Jeffrey Knapp is the Eggers Professor of English at the University of California, Berkeley, and a long-term member of the Representations editorial board. He is the author of several books, including An Empire Nowhere: England and America from Utopia to The Tempest (1992), Shakespeare’s Tribe: Church, Nation, and Theater in Renaissance England (2002), and Shakespeare Only (2009). His essay “Throw That Junk! The Art of the Movie in Citizen Kane, included in Pleasing Everyone, first appeared in Representations 122 (Spring 2013)

Books of 2015: Editorial Board Round-Up

David Bates, ed. (with Nima Bassiri), Plasticity and Pathology: On the Formation of the Neural Subject, Fordham University Press and the Townsend Center for the Humanities

9780823266135_23This collection of essays brings together a diverse range of scholars to investigate how the “neural subject” of the twenty-first century came to be. Taking approaches both historical and theoretical, they probe the possibilities and limits of neuroscientific understandings of human experience. Topics include landmark studies in the history of neuroscience, the relationship between neural and technological “pathologies,” and analyses of contemporary concepts of plasticity and pathology in cognitive neuroscience. Central to the volume is a critical examination of the relationship between pathology and plasticity. Because pathology is often the occasion for neural reorganization and adaptation, it exists not in opposition to the brain’s “normal” operation but instead as something intimately connected to our ways of being and understanding.

9780199844715

 

Dan Blanton, Epic Negation: The Dialectical Poetics of Late Modernism, Oxford University Press

Jahan Ramazani (University of Virginia): “Intricately studying allusion and intergeneric relations in late modernism, C. D. Blanton’s capacious and deeply thoughtful Epic Negation traces how extrinsic voices, historical forces, and forms snake their way into even seemingly closed poems. With its fusion of sinuous close readings and lively theoretical analysis, Blanton’s book makes a serious contribution to twentieth-century poetry studies.”

 

41rpXeBKT0L._SX384_BO1,204,203,200_Beate Fricke (English trans. of 2007 book), Fallen Idols, Risen Saints: Sainte Foy of Conques and the Revival of Monumental Sculpture in Medieval Art, Brepols Publishers

This book investigates the origins and transformations of medieval image culture and its reflections in theology, hagiography, historiography and art. It deals with a remarkable phenomenon: the fact that, after a period of 500 years of absence, the tenth century sees a revival of monumental sculpture in the Latin West. . . . Drawing on the historical investigation of specific objects and texts between the ninth and the eleventh century, the book outlines an occidental history of image culture, visuality and fiction, claiming that only images possess modes of visualizing what in the discourse of medieval theology can never be addressed and revealed.
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Beate Fricke, ed. (with  Urte Krass), The Public in the Picture: Involving the Beholder in Antique, Islamic, Byzantine, Western Medieval and Renaissance Art, University of Chicago Press

The act of including bystanders within the scene of an artwork has marked an important shift in the ways artists addressed the beholder, as well as a significant transformation of the relationship between images and their viewership. In such works, the “public” in the picture could be seen as a mediating between different times, people, and contents.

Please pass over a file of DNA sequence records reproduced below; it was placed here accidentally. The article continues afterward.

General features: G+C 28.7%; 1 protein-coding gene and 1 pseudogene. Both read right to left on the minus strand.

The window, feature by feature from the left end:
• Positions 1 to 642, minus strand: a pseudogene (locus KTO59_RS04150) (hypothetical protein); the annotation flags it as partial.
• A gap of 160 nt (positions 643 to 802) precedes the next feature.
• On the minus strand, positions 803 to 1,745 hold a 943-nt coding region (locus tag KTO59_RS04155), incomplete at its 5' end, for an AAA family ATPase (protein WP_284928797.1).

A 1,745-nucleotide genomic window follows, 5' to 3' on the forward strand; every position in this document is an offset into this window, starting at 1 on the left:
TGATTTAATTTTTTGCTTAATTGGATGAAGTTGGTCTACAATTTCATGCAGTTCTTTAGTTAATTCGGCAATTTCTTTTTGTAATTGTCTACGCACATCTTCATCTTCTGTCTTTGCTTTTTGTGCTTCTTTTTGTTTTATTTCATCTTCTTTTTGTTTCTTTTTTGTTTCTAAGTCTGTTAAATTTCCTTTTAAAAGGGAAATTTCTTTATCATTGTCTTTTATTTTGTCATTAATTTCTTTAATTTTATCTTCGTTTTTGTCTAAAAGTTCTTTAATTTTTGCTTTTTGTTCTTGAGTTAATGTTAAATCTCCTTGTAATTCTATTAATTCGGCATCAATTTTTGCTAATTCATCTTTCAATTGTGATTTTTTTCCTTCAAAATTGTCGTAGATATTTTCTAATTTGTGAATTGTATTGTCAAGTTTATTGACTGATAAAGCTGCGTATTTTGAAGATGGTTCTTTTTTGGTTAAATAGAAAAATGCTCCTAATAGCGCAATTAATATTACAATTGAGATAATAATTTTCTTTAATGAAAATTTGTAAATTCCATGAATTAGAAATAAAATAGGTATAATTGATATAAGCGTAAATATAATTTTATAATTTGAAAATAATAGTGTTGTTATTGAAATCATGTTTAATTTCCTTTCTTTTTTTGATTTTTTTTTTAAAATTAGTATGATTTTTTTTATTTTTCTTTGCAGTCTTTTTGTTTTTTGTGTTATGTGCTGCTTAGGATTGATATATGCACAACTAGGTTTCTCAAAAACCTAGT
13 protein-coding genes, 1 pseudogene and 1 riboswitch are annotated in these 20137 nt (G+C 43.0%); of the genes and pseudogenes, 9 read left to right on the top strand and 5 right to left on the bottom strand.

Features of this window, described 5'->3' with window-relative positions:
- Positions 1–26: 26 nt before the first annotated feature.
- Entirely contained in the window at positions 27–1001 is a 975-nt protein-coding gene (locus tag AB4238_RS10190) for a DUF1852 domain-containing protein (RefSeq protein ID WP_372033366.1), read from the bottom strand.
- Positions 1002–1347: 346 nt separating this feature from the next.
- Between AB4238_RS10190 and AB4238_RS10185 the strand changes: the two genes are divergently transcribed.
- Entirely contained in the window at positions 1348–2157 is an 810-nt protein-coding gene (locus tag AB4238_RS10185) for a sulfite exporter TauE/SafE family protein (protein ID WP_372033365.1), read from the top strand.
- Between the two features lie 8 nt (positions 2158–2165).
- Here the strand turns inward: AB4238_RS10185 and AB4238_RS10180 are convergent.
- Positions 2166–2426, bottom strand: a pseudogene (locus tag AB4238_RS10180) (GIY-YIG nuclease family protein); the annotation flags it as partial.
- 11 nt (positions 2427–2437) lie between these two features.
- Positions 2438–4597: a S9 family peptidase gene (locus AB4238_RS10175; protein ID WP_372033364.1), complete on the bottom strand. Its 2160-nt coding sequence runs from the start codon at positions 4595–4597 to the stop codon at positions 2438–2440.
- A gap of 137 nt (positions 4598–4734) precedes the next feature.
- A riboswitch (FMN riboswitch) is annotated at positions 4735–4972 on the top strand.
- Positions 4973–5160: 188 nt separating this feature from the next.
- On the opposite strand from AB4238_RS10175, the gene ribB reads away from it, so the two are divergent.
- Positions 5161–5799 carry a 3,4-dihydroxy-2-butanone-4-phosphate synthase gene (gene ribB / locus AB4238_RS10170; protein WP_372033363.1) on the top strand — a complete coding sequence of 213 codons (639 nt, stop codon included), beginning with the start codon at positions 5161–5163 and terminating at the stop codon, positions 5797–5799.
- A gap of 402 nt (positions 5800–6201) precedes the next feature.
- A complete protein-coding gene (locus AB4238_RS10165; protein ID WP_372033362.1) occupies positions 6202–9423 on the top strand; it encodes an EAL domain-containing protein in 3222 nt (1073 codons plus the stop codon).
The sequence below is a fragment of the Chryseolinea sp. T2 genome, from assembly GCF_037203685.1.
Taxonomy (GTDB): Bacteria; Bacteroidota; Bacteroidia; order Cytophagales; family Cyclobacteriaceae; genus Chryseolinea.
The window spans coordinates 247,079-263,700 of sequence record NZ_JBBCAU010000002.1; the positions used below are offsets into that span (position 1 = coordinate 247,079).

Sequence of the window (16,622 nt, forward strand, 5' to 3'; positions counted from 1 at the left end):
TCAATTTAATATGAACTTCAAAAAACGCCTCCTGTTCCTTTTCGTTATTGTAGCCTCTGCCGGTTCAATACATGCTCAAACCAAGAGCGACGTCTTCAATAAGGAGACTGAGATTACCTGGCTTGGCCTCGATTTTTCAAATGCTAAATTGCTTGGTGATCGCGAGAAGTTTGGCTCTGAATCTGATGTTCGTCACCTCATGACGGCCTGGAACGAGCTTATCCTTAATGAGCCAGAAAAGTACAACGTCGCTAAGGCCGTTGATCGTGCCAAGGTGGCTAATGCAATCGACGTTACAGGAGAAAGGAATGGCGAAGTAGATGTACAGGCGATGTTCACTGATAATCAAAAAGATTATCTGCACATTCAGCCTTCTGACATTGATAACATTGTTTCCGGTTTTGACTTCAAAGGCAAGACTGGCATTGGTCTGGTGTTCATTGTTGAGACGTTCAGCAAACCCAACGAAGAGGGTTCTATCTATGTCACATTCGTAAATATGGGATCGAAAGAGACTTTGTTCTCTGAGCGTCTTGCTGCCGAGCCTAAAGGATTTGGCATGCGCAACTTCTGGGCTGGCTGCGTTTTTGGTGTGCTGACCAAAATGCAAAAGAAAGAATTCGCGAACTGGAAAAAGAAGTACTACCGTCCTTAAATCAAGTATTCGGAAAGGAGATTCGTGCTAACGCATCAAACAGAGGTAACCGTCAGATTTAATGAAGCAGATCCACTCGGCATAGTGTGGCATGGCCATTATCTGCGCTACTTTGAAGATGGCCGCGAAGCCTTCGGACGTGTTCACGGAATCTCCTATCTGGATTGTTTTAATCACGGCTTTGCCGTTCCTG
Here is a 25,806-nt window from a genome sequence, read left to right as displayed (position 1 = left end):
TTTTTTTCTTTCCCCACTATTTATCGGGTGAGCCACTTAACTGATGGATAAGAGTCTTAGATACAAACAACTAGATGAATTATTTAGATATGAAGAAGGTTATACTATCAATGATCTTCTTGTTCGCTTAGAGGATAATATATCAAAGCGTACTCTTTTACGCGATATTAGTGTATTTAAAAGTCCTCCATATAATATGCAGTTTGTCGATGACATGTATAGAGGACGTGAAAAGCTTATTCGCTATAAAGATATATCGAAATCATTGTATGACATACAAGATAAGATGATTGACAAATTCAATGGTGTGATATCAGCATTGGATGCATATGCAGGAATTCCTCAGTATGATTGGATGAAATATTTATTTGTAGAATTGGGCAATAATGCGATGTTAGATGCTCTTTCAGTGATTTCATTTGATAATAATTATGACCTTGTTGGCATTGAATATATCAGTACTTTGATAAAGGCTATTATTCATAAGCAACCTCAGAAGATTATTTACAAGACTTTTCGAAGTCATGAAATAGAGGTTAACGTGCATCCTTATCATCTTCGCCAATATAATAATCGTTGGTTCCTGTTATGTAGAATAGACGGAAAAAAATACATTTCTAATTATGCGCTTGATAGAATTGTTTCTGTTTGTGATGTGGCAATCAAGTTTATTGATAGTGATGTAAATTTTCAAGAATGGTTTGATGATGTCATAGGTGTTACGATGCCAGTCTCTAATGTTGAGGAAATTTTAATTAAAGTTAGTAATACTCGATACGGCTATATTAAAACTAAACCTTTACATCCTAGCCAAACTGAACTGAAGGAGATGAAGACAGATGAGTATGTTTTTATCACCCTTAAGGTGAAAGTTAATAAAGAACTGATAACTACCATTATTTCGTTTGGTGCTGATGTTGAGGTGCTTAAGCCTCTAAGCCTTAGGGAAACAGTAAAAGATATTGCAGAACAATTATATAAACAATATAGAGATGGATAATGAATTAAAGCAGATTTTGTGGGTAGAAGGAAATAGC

Steve Justice, Adam Usk’s Secret, University of Pennsylvania Press

Andrew Galloway (Cornell University): “In prose that is 15368extraordinarily alive both to its subject and to its own suspenseful disclosures, Steven Justice teaches us to read a Latin chronicle as a piece of written craft, and few have sustained that attention this far or this finely. More importantly, Justice assesses and advances major principles of narrative interpretation, concerning how narratives relate to contexts, how rhetorical traditions foster or undermine particular visions of history, and how the discipline of literary analysis maintains a delicate balance between rigorous adherence to its established tenets and wider connections to other questions and explanations—matters that must surely energize discussion among humanities scholars of all periods.”

 

Tom Laqueur, The Work of the Dead: A Cultural History of Mortal Remains, Princeton University Press

k10535The Greek philosopher Diogenes said that when he died his body should be tossed over the city walls for beasts to scavenge. Why should he or anyone else care what became of his corpse? In The Work of the Dead, acclaimed cultural historian Thomas Laqueur examines why humanity has universally rejected Diogenes’s argument. No culture has been indifferent to mortal remains. Even in our supposedly disenchanted scientific age, the dead body still matters—for individuals, communities, and nations. A remarkably ambitious history, The Work of the Dead offers a compelling and richly detailed account of how and why the living have cared for the dead, from antiquity to the twentieth century.

 

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Saba Mahmood, Religious Difference in a Secular Age: A Minority Report, Princeton University Press

The plight of religious minorities in the Middle East is often attributed to the failure of secularism to take root in the region. Religious Difference in a Secular Age challenges this assessment by examining four cornerstones of secularism—political and civil equality, minority rights, religious freedom, and the legal separation of private and public domains.

 

 

9780226248509Saba Mahmood, ed. (with Winnifred Fallers Sullivan, Elizabeth Shakman Hurd, and Peter G. Danchin), Politics of Religious Freedom, U of Chicago Press

Talal Asad (CUNY Graduate Center): “The principle of religious freedom, central to the liberal politics of the modern world, is increasingly becoming an object of critical reflection. This collection, edited by four distinguished scholars, is a welcome contribution to this important topic. I have learnt something from each of these thoughtful essays. Everyone interested in recent debates on secularism will benefit from reading them.”